POLICING & CRIMINAL JUSTICE
How Does Subnational Variation in Repression Affect Attitudes Toward Police? Evidence from a Natural Experiment in Iraq
Recent episodes of severe police repression and violence against protesters around the world have brought new urgency to longstanding calls for police reform and in some cases more fundamental structural changes including abolition of existing police institutions. However, the police are not monolithic and there is considerable subnational variation in the extent to which individual police officers and units use excessive force against civilians, and this variation has important implications for police legitimacy in the eyes of the public. In Iraq, where federal police violently repressed anti-government demonstrations in 2019—killing more than 600 protesters—but local police refrained from violence and in some cases intervened to protect civilians, public opinion became significantly more negative toward federal police but not toward local police. These results suggest that civilians distinguish between the conduct of different actors in a decentralized, fragmented security apparatus and attribute blame individually rather than collectively blaming the state security apparatus as a whole. I suggest that two mechanisms—decentralization and fragmentation of state security institutions—interact to shape the pattern of subnational police violence in Iraq and discuss broader implications for police reform in Iraq and beyond
Perceptions of Security and Police in Iraq:
Baseline Survey Findings
(with Olga Aymerich)
The International Organization for Migration and Yale Law School's Center for Global Legal Challenges (April 2020)
This report by IOM Iraq and Yale Law School Center for Global Legal Challenges aims to shed light on the inter-related security and governance factors at play in three diverse communities in Iraq – Jubeil (Anbar), Hamdaniyah (Ninewa) and Baradiyah (Basra) – as a way to contextualize and evaluate the effectiveness of community policing programming. This baseline study evaluates civilians’ attitudes and behaviors towards providers of security and justice; their perceptions of the legitimacy of the Iraqi government; police officers’ attitudes and behaviors toward civilians; and the prevalence of crime and violence. The study finds that communities directly affected by the ISIL crisis perceive the greatest relative improvement in security, while governance and economic issues are at the top of community concerns across all communities. The survey results also indicated heavy reliance on informal actors such as tribes and religious leaders for informal mediation and dispute resolution. Additionally, in all three communities, a majority of respondents would not allow female family members to report problems to the police on their own.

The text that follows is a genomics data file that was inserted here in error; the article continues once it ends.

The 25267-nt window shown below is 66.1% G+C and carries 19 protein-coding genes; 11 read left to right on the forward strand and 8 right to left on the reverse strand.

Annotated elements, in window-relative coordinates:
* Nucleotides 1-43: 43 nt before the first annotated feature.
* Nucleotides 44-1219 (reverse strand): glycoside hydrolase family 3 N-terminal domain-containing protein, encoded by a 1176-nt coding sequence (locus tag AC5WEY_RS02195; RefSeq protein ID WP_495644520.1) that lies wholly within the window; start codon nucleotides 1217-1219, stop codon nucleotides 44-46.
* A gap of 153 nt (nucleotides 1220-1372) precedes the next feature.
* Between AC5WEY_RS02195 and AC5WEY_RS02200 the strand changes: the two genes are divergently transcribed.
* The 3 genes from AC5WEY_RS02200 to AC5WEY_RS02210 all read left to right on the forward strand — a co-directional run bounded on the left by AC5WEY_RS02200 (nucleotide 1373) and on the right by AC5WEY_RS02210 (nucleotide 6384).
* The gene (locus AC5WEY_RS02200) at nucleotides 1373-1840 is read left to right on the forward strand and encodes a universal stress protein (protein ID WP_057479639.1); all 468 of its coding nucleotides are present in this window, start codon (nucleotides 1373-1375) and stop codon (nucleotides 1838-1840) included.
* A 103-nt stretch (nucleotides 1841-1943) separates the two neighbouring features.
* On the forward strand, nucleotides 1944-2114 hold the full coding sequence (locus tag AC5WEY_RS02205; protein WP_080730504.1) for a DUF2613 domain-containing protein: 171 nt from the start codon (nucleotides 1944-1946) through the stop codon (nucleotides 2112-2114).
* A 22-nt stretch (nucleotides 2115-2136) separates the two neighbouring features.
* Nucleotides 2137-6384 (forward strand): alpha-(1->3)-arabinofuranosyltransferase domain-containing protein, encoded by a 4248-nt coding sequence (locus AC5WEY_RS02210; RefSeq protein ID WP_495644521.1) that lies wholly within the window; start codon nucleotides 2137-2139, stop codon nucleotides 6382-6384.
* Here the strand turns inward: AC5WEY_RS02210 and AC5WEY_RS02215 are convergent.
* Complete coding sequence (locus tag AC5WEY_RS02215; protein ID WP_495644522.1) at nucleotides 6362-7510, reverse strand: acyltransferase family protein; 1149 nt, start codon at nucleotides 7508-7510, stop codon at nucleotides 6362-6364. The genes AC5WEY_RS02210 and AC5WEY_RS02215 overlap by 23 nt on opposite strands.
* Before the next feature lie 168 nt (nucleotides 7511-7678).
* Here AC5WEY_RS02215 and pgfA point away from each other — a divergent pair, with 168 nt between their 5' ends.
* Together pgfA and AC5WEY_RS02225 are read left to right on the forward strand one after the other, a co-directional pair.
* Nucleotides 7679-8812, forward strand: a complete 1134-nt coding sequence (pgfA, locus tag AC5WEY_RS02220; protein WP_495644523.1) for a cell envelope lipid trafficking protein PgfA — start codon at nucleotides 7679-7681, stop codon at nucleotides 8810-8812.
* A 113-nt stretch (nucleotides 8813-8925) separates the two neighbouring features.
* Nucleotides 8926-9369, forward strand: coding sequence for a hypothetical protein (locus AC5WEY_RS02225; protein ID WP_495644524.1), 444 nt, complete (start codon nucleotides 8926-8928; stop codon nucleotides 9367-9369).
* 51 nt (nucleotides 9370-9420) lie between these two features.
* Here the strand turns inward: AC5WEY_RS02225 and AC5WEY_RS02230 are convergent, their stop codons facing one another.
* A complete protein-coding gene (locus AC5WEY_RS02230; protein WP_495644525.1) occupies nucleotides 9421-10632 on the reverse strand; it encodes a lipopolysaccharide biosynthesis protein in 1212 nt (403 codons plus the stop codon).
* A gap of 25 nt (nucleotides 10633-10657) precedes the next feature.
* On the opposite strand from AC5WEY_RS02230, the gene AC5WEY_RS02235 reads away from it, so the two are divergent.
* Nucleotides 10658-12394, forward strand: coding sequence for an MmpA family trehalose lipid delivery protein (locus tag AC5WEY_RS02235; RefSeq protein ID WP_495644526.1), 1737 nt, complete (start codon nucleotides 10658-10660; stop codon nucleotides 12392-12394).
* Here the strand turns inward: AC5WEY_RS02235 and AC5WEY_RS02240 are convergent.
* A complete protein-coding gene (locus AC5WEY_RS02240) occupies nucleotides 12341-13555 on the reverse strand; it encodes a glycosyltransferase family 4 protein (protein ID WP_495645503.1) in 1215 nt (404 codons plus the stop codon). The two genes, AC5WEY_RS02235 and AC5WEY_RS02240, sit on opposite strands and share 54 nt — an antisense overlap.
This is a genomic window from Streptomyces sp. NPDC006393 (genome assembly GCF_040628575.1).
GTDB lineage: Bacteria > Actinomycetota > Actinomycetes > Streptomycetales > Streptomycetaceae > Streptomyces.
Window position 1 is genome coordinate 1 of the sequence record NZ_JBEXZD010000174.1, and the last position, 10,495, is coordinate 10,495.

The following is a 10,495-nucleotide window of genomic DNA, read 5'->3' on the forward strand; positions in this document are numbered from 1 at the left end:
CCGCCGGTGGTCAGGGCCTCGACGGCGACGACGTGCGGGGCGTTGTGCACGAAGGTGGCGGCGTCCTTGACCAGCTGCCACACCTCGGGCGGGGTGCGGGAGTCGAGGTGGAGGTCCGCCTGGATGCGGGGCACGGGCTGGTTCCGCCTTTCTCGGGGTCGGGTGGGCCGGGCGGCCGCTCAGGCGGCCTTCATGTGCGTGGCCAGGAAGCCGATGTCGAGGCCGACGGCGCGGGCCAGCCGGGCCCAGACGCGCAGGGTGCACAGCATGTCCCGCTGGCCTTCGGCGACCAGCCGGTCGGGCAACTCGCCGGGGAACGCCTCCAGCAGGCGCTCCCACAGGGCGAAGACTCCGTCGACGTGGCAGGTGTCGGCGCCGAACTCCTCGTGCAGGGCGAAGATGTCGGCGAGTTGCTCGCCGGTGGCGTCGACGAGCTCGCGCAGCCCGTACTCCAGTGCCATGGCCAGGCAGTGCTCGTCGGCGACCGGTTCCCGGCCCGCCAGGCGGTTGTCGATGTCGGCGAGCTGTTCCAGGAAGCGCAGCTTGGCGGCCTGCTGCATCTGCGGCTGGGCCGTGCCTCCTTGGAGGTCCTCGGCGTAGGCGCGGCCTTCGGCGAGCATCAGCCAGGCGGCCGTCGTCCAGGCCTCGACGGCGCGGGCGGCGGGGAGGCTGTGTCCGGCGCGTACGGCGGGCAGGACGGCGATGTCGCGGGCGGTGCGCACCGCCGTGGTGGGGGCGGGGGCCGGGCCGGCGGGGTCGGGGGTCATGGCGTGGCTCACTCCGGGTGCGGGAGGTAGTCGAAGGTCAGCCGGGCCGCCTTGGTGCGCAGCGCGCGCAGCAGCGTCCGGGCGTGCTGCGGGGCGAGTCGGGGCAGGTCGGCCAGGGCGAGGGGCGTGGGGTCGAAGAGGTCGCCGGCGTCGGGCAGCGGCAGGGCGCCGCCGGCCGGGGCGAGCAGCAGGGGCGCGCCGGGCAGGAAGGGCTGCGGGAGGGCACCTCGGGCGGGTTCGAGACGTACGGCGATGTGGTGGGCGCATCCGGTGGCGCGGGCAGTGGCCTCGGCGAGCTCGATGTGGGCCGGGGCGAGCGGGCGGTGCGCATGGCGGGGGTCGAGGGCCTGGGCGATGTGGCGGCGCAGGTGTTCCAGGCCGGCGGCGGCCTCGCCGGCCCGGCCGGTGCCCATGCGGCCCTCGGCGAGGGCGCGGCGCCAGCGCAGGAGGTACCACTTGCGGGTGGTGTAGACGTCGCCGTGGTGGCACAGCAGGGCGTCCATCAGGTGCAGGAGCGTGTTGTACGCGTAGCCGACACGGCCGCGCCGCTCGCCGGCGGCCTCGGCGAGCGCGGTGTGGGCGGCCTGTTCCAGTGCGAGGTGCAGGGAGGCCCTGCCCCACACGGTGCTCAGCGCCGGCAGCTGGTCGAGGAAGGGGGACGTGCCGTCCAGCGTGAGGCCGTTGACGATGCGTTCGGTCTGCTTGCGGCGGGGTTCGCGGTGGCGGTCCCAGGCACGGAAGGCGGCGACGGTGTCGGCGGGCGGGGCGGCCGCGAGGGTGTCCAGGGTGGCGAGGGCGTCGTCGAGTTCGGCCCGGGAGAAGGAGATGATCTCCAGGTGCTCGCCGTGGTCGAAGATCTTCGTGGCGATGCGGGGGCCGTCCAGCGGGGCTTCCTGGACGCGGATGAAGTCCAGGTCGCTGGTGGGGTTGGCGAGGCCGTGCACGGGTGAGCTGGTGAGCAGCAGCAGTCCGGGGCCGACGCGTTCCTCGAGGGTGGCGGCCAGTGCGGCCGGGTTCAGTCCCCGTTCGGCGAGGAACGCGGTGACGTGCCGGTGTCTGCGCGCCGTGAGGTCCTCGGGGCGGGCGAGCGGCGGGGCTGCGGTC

No Peace Without Punishment?
Reintegrating Islamic State "Collaborators" in Iraq
(with Kristen Kao)
Forthcoming at The American Journal of Comparative Law
How does variation in the severity of punishment affect public opinion toward the reintegration of former enemy “collaborators” after war? We study this question in the context of Iraq where the Islamic State, an armed rebel group, captured and governed a population of more than 5 million Iraqi citizens between 2014 and 2017. Building upon extensive fieldwork and interviews in Iraq, we designed a survey experiment that randomly varied the severity of sentences in hypothetical scenarios of civilians who supported the Islamic State in non-violent roles (e.g., cleaners, cooks, and wives of fighters). The experiment allows us to estimate the causal effects of punishment on attitudes toward reintegration. We find that a long prison sentence (15 years) does not increase the likelihood of participants’ willingness to allow the reintegration of former collaborators; instead, a noncarceral punishment (community service) has a small but statistically significant positive effect. Our most striking findings are that noncarceral and community-based justice mechanisms can significantly increase the likelihood of successful reintegration after punishment. Fifteen percent of respondents who were initially opposed to the return of former collaborators into their communities said that they would be willing to change their judgment and support reintegration if they were asked to do so by a tribal or religious leader, or if the offender completes a noncarceral rehabilitation program. These findings suggest that noncarceral, restorative, and community-based justice mechanisms may be equally or potentially more effective than long-term incarceration for achieving the objectives of rehabilitation and eventual reintegration of former nonviolent offenders. Our study advances the field of comparative empirical legal scholarship by providing an innovative experimental research design that can be replicated by scholars studying other contexts to help answer important questions about the causal effects of criminal justice policies.